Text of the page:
Theater 2015-16: American Blues will trumpet three decades with gritty anthem of ‘Rainmaker’
Third in a series of season previews: N. Richard Nash’s play about love and the hard earth will be mixed together with ‘It’s Wonderful Life’ and ‘Little Shop of Horrors.’ Curtain up Sept. 3.
By Lawrence B. Johnson and Nancy Malitz
Gwendolyn Whiteside, the producing artistic director of American Blues Theater, sees a cosmic – or perhaps the better word is earthly — connection between her company and N. Richard Nash’s play “The Rainmaker,” which opens ABT’s season.
“What draws us to ‘The Rainmaker’ is its expression of incredible human resilience and the human need for hope,” she says. “It’s a time of drought, and the whole family wants so badly to believe. That sort of optimistic attitude is what this ensemble is about as people. To make it 30 years, you have to have hope.”
This is indeed the 30th anniversary season for American Blues, and one of its founders, Ed Blatchford, returns to direct “The Rainmaker” at the Greenhouse Theatre Center, where ABT begins its third season of residency.
The company’s traditonal production of “It’s a Wonderful Life,” dating back to 2002, gets reset and refreshed when Whiteside and Kevin Kelly bow out after six years as the small town couple Mary and George Bailey in favor of two twentysomething actors, Amanda Tanguay and Zach Kenney.
“We hope they will continue in those roles for many, many years,” says Whiteside. “More than 50,000 people have seen this show over the years. We regularly have to add performances or extend the run.”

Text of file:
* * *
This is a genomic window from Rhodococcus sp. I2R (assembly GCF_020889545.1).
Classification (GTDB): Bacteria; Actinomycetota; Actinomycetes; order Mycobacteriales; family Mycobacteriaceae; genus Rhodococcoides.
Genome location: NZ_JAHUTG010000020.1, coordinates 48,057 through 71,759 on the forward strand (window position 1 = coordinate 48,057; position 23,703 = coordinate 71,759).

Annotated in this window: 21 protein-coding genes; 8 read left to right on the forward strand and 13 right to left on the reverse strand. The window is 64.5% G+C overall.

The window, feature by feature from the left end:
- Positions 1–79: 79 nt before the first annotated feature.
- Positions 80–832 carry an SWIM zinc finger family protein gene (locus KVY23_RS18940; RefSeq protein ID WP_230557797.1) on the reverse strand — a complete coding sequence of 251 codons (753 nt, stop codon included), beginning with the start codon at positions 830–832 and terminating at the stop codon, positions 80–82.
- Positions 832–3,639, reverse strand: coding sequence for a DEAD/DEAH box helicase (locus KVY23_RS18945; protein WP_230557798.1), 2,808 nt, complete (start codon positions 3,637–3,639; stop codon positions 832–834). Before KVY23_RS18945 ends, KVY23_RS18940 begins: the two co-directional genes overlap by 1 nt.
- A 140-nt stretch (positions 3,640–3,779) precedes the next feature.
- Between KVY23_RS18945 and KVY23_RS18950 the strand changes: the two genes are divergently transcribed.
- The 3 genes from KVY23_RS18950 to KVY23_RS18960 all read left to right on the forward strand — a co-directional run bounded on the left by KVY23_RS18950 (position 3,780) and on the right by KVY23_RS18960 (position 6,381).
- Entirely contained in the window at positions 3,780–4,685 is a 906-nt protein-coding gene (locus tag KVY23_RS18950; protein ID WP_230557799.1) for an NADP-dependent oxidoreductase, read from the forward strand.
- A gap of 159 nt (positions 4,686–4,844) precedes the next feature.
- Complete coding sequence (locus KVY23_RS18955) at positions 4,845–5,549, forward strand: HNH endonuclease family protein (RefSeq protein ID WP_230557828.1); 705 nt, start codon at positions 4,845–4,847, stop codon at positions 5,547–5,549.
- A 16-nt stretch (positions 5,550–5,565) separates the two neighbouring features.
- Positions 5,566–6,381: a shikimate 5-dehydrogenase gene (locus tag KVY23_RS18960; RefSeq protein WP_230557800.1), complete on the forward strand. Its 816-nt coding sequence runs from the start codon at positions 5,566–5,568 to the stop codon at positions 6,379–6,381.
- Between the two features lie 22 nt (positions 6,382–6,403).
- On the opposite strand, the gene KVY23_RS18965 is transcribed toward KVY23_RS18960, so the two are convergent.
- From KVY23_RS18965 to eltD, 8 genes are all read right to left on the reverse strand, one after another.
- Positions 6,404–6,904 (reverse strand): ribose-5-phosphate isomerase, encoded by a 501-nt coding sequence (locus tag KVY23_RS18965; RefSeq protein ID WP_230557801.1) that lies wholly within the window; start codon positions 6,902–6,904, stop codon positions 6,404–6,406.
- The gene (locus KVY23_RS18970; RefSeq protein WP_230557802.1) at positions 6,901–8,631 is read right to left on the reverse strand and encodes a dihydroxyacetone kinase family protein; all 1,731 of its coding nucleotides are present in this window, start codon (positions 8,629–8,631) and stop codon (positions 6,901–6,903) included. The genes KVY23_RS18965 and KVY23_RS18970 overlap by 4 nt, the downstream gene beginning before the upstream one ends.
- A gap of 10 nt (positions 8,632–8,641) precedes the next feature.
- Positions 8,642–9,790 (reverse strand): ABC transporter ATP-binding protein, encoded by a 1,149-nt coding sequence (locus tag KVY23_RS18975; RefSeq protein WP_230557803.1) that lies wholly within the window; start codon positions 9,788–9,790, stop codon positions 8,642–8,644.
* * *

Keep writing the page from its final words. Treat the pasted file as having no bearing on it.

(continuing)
Venturing to the far, far opposite end of the theater spectrum, ABT wraps ups its season with the darkly riotous rock musical “Little Shop of Horrors.”
“After the success of Hank Williams (the subject of the one-man musical “Lost Highway”) and now with some financial stability, we can afford to do a musical every other year,” says Whiteside. “And ‘Little Shop of Horrors’ is really a love story. Who isn’t a sucker for a love story?”
Also on tap is the Chicago premiere of James Still’s “Looking Over the President’s Shoulder,” a one-man historical reminiscence based the life of Alonzo Fields, an African-American who served as White House butler to four U.S presidents and their families.
Whiteside, who joined American Blues Theater nearly two decades ago, when she was 22, calls the company’s 30 years on the scene “no small feat. We feel so much gratitude toward the community for its support. This company has grown as a multi-generational ensemble with some members in their twenties and others into their seventies. We have wisdom and leadership and, from the younger members, incredible reckless abandon!”
The 2015-16 season in brief: